Report threatens governance

As I have discussed in this column previously (The Northern Star Feb. 8), the Kustra-Quern Task Force Report on Higher Education poses a serious threat to shared governance here at NIU. This threat remains despite IBHE Chairman Art Quern’s recent statement that he “…would not continue to seek program-cutting authority from the Illinois General Assembly” (The Star March 3). Indeed, Chairman Quern indicated that he might still seek such authority in October, after reviewing the response of NIU and other public universities to the IBHE’s controversial Priorities, Quality and Productivity (PQP) directives. Quern clearly revealed his true intentions when he stated, “I don’t think the issue is going to go away. I think the board, at some point, will have to … come to a conclusion about whether it wants … to go to the legislature and ask for this power” (The Star March 3).

As a further indication of Quern’s plans to seize absolute control over NIU and other public universities, consider the language of the Kustra-Quern report regarding abolition of the Board of Regents and creating a separate governing board for NIU. That report states that such a separate board “… should have only skeletal staffs…”. As we all know, a skeleton, by definition, has no muscle! Thus, the separate board proposed for NIU, as clearly envisioned by Quern, would be exceedingly weak. Additionally, the Kustra-Quern report states, “The IBHE should establish and continue to update minimal guidelines and requirements for academic programs. … (and) if the institutions fail to adhere to the guidelines, the state then should consider strengthening the authority of the IBHE to eliminate academic programs no longer economically or academically justified or viable.”

Make no mistake, the language of the Kustra-Quern report, as well as other comments and actions by Quern, clearly reveal his intention to seize power as Czar of Illinois public higher education. Such a development is truly frightening to all of us at NIU.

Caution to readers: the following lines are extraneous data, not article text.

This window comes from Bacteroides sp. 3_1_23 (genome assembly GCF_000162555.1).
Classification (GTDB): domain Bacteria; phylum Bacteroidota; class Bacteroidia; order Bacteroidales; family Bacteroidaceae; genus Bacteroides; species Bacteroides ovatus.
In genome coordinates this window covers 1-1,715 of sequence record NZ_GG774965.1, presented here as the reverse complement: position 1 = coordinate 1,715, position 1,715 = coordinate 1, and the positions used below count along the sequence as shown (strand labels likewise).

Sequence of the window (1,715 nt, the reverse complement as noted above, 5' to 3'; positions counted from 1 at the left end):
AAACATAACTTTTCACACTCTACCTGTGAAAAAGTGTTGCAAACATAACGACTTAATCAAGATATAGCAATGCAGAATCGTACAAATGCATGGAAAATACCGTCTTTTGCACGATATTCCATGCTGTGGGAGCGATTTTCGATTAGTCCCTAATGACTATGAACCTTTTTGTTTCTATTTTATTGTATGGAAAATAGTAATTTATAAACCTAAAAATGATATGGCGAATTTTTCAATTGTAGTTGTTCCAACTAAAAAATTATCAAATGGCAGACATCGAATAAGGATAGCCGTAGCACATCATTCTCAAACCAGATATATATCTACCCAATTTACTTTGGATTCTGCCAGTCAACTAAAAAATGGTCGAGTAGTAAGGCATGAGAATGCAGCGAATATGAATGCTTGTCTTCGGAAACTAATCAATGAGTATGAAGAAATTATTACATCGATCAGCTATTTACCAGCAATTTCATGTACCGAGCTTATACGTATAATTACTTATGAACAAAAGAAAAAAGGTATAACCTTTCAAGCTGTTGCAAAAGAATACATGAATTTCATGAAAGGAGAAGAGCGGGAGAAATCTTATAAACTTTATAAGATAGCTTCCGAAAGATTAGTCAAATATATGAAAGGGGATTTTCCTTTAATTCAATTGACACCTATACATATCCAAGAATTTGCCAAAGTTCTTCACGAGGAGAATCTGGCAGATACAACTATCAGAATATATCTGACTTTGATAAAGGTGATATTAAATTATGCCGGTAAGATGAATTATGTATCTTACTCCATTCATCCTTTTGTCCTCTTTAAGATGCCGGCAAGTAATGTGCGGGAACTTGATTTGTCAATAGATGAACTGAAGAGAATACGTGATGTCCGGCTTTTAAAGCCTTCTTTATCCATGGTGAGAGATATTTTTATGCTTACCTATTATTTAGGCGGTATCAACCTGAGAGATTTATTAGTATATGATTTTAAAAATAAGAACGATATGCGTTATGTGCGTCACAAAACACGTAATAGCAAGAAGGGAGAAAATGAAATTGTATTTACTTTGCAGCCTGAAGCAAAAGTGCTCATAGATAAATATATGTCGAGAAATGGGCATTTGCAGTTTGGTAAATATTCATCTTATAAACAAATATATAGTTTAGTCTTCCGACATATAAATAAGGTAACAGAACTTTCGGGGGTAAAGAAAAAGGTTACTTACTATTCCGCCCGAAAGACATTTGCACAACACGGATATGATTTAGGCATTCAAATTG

The recent efforts of our faculty colleagues on the Academic Planning Council (APC) are instructive in this regard. During the countless hours of dedicated study and review of programs, for which the APC was justly commended by the Faculty Senate on March 3, APC members labored under a cloud of uncertainty stemming from the actions of the IBHE. APC members have told NIU-UPI of their perception that the IBHE never made it clear to the NIU administration, much less the faculty members on APC, the “rules of the game” regarding PQP-driven decisions on elimination of academic programs at NIU. In fact, it was suggested that the IBHE “never made the game clear, much less the rules.” When such manipulation and uncertainty confront both the NIU administration and our dedicated faculty colleagues on APC, how can any of us feel secure regarding other academic programs that Quern in the future might decide are “…no longer economically or academically justified…”

NIU-UPI’s position is that only a contract resulting from collective bargaining can provide our faculty with protections not presently available in our governance documents. Contracts negotiated at other universities contain legally-binding language which would prevent the kind of “power grab” threatened by Quern’s vision for Illinois’ public universities. Such a contract for NIU faculty must be honored by the Illinois General Assembly. As a political scientist, I understand the meaning of the U.S. Constitution’s provision prohibiting states from “impairing the obligation of contract.” Since the U.S. Supreme Court decision in Dartmouth College v. Woodward, 4 Wheat 518 (1819), state legislatures have been prohibited from altering the governance of higher education institutions where such colleges or universities are protected by a legally-binding contract of the type which will be negotiated with the Board of Regents after NIU’s faculty vote for collective bargaining. If you have not already done so, show your support for protection of faculty rights in our governance system by signing a statement of support for NIU-UPI’s efforts when contacted by a faculty colleague.

This is another in a series of articles in The Northern Star by the NIU chapter of the UPI. The views expressed are those of NIU-UPI. Comments should be addressed to Kevin McKeough, NIU-UPI President, department of political science, 753-7059 or 748-2799.